Vic Rayner, executive director at the National Care Forum – which represents 120 of the UK’s social care charities – said it was “unacceptable” for the government to “sidestep” the issue, adding that care workers had been “a stalwart of the Covid front line and need recognition”.
By BBC business correspondent, Dharshini David
After several months of sweating it out on the front line of an unprecedented crisis, this is some welcome news for almost a million key public sector workers.
But economists say that once inflation is stripped out, average pay for public sector workers remains below levels seen in 2010, due to pay freezes, or very modest increases, in the years of austerity that followed.
And departments won’t get extra funding to pay for these rises, a reminder that the government is still having to watch the pennies and pounds as it faces the biggest deficit in its finances in peacetime.
The Treasury claims the pay awards are assessed for affordability; that they shouldn’t affect the provision of public services.
But budgets are already under pressure in some areas – in schools, for example, where extra costs may have arisen and income streams from the likes of clubs may have disappeared. In those cases, these pay rises might well pose some tough questions.
Junior doctor Jess Macwilliam, from Liverpool, said it felt like a slap in the face to not get a pay rise, after she and her colleagues worked “tirelessly” over the past few months. She said although junior doctors did agree a pay deal last year, that was before they had to face a pandemic.
Every year, independent pay review bodies recommend pay rises for sectors, and the government said it had accepted all of their suggestions for 2020-21.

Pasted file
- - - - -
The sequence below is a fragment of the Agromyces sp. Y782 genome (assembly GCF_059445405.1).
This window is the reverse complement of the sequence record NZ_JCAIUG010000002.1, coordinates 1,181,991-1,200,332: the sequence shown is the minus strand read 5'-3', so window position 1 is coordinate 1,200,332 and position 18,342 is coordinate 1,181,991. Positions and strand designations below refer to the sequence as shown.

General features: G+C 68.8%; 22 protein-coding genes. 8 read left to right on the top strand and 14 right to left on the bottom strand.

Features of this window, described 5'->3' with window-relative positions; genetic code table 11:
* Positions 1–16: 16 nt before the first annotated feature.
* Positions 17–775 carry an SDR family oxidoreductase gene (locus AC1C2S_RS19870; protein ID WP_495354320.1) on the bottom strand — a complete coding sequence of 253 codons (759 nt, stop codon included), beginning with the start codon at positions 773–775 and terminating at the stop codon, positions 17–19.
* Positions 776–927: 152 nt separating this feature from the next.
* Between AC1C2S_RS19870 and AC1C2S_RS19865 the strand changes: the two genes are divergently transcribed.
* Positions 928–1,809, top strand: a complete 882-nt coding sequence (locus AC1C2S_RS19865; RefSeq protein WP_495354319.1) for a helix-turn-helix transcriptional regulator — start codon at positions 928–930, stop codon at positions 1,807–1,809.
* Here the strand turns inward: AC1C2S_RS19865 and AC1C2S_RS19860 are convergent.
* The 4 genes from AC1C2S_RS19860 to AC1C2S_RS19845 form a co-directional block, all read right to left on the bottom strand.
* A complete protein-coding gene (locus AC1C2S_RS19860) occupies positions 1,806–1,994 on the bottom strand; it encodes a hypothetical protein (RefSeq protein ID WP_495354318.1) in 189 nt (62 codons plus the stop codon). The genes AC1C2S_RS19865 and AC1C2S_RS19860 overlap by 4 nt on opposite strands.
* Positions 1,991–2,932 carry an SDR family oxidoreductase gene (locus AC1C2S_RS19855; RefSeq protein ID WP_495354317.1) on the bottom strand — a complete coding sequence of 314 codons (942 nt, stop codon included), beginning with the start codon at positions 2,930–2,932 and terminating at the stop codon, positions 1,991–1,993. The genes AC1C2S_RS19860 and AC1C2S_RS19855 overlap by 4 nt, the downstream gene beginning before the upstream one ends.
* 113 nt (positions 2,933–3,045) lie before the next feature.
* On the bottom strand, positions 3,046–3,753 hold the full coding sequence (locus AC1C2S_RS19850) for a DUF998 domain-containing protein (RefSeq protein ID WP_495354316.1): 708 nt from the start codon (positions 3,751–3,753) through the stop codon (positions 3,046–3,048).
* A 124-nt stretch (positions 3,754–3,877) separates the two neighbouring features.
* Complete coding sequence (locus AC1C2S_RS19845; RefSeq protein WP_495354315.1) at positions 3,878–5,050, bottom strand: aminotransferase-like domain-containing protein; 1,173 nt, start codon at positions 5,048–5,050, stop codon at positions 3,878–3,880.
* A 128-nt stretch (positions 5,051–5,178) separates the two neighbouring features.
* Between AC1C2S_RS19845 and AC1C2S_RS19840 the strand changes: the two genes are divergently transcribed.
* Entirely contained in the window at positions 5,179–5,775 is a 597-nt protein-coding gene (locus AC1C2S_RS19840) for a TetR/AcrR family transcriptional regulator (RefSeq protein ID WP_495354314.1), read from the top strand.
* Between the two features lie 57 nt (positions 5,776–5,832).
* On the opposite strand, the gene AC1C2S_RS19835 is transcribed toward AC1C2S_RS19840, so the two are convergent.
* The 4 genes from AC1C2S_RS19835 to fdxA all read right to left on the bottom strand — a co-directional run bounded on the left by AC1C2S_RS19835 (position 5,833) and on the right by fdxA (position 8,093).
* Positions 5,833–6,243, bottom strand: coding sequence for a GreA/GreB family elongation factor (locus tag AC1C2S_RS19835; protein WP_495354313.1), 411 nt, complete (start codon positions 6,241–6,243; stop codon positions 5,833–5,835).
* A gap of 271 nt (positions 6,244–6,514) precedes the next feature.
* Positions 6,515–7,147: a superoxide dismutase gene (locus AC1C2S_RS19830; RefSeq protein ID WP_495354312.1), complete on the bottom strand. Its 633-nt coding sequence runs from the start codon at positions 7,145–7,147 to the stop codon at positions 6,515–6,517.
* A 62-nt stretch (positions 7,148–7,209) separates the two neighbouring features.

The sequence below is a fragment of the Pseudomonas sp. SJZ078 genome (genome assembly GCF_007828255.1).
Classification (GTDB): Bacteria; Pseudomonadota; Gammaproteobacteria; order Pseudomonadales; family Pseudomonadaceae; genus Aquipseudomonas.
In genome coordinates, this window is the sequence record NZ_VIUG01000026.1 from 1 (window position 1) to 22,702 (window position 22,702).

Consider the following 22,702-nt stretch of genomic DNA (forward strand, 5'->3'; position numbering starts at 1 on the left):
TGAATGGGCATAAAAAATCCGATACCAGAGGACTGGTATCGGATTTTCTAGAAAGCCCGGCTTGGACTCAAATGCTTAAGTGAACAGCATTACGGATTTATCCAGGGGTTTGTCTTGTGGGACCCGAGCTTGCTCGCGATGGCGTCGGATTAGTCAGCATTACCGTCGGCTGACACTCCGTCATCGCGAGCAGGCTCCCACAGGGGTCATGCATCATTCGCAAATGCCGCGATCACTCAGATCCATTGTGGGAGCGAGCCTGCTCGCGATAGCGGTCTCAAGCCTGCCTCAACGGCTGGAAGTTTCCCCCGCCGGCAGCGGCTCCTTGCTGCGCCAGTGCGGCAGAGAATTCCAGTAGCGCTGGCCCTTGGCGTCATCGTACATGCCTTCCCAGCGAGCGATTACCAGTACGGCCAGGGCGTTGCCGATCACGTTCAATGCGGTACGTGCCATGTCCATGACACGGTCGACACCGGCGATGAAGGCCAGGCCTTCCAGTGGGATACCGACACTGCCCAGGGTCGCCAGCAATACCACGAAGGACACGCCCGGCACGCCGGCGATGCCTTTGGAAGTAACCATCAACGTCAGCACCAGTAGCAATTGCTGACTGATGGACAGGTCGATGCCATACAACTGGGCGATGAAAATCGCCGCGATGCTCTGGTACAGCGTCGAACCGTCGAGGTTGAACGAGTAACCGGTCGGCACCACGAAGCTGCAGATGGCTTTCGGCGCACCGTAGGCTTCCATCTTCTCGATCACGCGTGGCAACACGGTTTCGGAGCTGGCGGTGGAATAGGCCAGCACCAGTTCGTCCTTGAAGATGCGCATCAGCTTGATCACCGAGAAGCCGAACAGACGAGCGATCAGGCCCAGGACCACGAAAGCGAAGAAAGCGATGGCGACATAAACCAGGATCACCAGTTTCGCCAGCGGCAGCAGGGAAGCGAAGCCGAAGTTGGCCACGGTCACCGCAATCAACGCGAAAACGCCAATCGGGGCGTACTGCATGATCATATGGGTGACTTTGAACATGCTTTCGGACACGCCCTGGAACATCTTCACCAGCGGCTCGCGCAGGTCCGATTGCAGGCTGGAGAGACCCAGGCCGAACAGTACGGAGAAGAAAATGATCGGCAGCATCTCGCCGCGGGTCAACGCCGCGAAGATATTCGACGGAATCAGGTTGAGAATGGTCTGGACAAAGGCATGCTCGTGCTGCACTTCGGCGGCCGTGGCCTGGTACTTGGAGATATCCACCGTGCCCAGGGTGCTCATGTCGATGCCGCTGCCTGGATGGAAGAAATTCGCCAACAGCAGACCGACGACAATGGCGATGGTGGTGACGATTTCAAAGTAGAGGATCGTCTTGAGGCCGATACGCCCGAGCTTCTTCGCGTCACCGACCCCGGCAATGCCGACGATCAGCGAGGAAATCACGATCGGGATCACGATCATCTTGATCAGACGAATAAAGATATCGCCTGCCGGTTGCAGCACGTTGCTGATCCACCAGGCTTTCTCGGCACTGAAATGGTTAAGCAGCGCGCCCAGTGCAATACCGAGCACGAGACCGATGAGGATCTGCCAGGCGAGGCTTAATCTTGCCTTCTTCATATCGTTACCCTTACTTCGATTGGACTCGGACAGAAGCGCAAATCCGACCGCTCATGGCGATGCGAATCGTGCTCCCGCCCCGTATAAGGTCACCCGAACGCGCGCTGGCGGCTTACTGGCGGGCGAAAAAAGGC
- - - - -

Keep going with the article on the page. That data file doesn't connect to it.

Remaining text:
The pay awards for the armed forces, prison officers, senior civil servants and NHS staff will be backdated to April, the Treasury said.
However, the pay rise for police and teachers starts in September due to those professions operating on a different pay schedule running from September to August.
‘Kick in the teeth’
Dr David Wrigley, vice-chairman of the British Medical Association, said doctors would feel “disappointed and let down” by the announcement as pay “has fallen way behind” where it should be and “we were hoping for far better” than the 2.8% increase.
He told BBC Breakfast: “These are the sort of rises we’d expect to see in normal times, not in a time when many of us have not had a day off in six months and have been putting our lives on the line.”
Some teachers’ unions have welcomed the offer for newly qualified teachers but said they were disappointed by the pay award for more experienced staff.
Dr Mary Bousted, joint general secretary of the National Education Union, said raising starting salaries by 5.5% had made the profession “more attractive to graduates” but the prospect of salaries “tapering off as they progress” meant it would be difficult to retain teachers.
Geoff Barton, general secretary of the Association of School and College Leaders, said it was a “kick in the teeth” for “long-serving teachers”.
He added that he was worried the government was not investing enough money in education to “ensure that schools are able to afford to pay the award within the limited scope it is proposing”.